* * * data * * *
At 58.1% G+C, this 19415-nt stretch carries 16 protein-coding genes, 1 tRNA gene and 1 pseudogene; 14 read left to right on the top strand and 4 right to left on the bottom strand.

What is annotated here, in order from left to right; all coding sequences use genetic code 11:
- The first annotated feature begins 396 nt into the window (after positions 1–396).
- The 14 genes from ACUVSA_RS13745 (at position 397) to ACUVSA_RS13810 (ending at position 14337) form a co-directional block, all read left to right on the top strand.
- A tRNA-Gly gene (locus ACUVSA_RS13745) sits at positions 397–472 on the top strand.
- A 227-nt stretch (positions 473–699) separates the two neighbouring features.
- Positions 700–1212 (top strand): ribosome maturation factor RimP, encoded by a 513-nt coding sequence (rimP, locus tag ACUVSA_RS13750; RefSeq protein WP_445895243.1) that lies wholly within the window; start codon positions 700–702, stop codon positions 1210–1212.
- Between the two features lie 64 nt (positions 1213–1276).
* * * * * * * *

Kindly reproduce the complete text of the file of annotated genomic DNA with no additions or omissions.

At 58.1% G+C, this 19415-nt stretch carries 16 protein-coding genes, 1 tRNA gene and 1 pseudogene; 14 read left to right on the top strand and 4 right to left on the bottom strand.

What is annotated here, in order from left to right; all coding sequences use genetic code 11:
- The first annotated feature begins 396 nt into the window (after positions 1–396).
- The 14 genes from ACUVSA_RS13745 (at position 397) to ACUVSA_RS13810 (ending at position 14337) form a co-directional block, all read left to right on the top strand.
- A tRNA-Gly gene (locus ACUVSA_RS13745) sits at positions 397–472 on the top strand.
- A 227-nt stretch (positions 473–699) separates the two neighbouring features.
- Positions 700–1212 (top strand): ribosome maturation factor RimP, encoded by a 513-nt coding sequence (rimP, locus tag ACUVSA_RS13750; RefSeq protein WP_445895243.1) that lies wholly within the window; start codon positions 700–702, stop codon positions 1210–1212.
- Between the two features lie 64 nt (positions 1213–1276).